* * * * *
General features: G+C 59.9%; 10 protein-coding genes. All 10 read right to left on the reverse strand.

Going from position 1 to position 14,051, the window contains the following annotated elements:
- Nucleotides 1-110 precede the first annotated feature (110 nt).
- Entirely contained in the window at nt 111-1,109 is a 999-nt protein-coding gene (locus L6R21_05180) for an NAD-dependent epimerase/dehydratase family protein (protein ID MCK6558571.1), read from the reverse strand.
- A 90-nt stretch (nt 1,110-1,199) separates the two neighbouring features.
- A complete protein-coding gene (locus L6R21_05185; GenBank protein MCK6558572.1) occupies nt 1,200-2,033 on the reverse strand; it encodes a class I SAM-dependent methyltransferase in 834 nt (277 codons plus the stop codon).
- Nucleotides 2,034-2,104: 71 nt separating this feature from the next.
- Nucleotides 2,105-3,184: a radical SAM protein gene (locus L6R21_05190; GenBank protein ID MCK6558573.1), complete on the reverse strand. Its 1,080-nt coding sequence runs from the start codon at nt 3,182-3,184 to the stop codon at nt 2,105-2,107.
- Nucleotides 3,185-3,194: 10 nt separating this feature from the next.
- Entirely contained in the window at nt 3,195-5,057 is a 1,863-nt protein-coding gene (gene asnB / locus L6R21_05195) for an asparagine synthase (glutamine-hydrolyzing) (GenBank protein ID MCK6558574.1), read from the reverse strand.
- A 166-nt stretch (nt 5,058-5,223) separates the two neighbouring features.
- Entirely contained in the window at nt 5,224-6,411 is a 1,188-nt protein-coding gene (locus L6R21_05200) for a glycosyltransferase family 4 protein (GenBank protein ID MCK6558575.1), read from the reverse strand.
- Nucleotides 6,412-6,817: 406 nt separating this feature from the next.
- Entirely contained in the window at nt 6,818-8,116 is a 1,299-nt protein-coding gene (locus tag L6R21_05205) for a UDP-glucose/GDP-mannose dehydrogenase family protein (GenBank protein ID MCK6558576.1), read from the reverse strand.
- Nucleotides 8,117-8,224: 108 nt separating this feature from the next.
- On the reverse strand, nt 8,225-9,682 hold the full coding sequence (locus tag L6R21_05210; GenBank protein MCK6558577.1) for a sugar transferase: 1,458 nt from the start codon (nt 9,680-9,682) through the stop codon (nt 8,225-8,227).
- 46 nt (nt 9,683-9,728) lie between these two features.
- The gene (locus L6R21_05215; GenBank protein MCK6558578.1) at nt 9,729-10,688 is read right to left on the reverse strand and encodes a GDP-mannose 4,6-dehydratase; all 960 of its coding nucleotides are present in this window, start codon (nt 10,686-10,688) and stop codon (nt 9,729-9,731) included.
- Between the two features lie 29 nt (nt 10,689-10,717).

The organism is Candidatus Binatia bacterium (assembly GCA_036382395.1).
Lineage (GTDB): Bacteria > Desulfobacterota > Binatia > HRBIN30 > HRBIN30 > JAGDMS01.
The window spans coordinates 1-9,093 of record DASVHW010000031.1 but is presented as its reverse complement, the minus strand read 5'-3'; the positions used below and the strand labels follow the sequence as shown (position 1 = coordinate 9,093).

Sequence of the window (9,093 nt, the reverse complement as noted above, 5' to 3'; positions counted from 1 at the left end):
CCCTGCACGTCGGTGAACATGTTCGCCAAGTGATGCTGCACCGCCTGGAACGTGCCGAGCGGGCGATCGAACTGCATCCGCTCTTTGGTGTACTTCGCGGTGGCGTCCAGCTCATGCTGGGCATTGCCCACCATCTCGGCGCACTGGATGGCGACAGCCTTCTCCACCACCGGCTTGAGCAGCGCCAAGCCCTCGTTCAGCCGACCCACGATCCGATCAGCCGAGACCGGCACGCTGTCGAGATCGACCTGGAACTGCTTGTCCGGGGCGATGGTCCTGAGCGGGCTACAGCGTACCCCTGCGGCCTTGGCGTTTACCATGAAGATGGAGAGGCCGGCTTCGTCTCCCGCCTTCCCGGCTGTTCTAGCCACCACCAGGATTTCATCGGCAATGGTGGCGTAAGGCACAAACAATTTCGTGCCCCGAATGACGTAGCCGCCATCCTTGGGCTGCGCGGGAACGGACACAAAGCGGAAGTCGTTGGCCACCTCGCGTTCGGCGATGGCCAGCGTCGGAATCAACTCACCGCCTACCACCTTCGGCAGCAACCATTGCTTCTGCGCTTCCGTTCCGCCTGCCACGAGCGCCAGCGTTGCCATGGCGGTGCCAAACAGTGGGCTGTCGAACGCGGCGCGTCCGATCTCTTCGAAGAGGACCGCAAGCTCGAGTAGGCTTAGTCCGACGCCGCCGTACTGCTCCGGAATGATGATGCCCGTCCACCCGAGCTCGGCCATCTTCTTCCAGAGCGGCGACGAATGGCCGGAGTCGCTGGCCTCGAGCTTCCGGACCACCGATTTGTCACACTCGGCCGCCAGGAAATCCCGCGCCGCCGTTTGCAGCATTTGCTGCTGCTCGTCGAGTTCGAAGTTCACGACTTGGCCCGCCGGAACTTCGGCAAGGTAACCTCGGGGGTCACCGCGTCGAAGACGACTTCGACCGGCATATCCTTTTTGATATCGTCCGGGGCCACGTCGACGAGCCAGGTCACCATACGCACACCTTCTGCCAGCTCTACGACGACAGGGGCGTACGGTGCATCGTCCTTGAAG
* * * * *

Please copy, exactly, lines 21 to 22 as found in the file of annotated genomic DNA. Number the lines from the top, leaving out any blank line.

Lineage (GTDB): Bacteria > Desulfobacterota > Binatia > HRBIN30 > HRBIN30 > JAGDMS01.
The window spans coordinates 1-9,093 of record DASVHW010000031.1 but is presented as its reverse complement, the minus strand read 5'-3'; the positions used below and the strand labels follow the sequence as shown (position 1 = coordinate 9,093).